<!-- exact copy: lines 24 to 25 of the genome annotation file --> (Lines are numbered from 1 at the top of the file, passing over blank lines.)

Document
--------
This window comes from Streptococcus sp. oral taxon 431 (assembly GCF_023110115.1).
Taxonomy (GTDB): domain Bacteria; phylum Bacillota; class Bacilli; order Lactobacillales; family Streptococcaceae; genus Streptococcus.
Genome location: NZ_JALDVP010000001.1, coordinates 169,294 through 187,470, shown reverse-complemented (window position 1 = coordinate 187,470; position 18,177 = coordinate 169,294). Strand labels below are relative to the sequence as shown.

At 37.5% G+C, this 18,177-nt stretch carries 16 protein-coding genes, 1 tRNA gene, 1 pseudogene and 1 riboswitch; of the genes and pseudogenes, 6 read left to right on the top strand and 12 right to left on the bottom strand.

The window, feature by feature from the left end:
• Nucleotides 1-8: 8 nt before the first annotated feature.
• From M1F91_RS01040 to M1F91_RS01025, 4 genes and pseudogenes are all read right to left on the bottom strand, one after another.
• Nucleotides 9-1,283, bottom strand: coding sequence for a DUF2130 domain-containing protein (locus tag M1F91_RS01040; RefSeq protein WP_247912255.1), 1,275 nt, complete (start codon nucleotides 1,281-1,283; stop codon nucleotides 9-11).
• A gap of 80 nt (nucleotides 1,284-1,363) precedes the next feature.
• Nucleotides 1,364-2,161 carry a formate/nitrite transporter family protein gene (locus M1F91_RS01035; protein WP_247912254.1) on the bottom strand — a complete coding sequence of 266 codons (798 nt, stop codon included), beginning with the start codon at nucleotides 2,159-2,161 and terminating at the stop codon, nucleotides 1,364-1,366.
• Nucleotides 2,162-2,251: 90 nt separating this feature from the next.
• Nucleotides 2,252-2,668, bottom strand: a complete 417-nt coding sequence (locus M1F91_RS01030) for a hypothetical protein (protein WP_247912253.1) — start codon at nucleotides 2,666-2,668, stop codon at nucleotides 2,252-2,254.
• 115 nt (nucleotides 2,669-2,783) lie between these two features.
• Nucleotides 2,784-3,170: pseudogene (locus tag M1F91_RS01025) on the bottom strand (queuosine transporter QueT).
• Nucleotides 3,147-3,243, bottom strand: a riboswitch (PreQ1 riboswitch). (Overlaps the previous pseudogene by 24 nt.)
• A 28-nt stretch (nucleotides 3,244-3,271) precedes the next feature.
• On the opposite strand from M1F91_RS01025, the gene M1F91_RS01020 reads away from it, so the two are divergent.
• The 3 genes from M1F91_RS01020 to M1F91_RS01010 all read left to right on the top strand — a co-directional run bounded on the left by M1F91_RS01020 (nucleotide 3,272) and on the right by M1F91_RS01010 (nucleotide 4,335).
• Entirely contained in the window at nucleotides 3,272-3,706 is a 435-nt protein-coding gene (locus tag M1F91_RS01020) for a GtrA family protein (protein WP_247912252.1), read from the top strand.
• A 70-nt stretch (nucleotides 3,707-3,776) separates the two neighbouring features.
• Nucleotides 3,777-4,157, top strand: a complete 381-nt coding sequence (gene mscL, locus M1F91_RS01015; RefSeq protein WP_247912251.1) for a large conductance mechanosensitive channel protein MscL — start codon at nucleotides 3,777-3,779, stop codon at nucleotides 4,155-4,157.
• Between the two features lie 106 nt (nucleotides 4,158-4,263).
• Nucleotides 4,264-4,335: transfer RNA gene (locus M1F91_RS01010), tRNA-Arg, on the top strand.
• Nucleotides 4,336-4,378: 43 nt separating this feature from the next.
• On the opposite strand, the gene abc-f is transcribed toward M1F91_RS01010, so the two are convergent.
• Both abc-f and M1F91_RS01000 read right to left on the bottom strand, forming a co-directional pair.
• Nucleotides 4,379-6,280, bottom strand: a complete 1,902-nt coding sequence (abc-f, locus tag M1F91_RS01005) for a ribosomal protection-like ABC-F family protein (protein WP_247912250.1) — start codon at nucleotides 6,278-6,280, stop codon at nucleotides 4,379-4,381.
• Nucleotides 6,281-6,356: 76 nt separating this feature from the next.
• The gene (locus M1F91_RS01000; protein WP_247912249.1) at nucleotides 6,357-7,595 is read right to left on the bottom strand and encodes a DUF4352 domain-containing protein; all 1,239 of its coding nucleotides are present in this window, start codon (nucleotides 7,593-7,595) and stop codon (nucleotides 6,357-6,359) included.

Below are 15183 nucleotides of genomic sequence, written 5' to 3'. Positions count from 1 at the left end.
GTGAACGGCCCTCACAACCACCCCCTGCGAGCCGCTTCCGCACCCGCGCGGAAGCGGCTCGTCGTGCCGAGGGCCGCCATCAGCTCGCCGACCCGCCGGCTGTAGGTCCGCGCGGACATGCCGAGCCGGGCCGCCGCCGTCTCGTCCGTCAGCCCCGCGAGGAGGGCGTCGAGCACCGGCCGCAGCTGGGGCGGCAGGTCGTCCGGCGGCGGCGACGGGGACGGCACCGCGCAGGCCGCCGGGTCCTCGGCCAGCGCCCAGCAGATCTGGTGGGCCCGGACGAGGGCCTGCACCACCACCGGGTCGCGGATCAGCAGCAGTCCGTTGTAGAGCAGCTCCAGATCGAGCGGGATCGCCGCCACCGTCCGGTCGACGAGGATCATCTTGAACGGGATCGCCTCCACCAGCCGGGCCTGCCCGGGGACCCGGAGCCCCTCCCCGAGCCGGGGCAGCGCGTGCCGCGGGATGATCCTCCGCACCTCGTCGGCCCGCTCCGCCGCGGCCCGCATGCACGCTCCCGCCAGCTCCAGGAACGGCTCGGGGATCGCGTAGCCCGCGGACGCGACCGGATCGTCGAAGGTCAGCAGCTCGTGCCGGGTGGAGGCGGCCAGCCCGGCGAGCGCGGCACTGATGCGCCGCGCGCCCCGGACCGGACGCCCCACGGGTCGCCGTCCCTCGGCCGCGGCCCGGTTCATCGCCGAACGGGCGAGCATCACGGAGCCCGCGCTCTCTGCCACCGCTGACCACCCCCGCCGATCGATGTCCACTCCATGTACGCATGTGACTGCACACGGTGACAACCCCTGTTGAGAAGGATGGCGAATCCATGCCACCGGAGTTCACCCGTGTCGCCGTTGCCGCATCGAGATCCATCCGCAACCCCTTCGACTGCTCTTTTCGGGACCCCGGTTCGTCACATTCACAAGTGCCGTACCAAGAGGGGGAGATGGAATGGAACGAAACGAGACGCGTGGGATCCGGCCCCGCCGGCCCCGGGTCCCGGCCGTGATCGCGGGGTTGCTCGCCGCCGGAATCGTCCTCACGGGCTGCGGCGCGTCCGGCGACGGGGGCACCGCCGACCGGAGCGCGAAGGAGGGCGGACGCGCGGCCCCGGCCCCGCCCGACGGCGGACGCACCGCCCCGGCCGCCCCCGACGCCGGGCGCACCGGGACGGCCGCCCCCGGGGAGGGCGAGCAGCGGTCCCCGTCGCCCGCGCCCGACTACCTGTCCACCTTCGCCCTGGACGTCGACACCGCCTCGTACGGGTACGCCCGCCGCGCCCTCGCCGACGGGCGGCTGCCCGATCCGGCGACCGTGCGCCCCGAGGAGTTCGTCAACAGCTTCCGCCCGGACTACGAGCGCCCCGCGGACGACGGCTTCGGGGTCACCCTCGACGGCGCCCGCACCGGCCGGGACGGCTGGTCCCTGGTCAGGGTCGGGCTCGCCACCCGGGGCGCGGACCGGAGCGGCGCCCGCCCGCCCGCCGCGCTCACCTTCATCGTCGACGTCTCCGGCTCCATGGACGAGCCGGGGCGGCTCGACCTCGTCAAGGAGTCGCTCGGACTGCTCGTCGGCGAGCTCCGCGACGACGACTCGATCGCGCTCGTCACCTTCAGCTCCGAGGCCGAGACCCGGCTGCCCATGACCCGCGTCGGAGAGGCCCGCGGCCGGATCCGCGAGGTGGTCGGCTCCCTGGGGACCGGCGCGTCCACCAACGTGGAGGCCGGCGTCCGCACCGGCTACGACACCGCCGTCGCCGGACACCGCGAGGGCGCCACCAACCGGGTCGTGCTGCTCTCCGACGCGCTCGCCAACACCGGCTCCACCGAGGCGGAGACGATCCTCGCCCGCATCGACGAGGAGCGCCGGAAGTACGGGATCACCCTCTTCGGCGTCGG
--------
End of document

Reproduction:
• Nucleotides 4,336-4,378: 43 nt separating this feature from the next.
• On the opposite strand, the gene abc-f is transcribed toward M1F91_RS01010, so the two are convergent.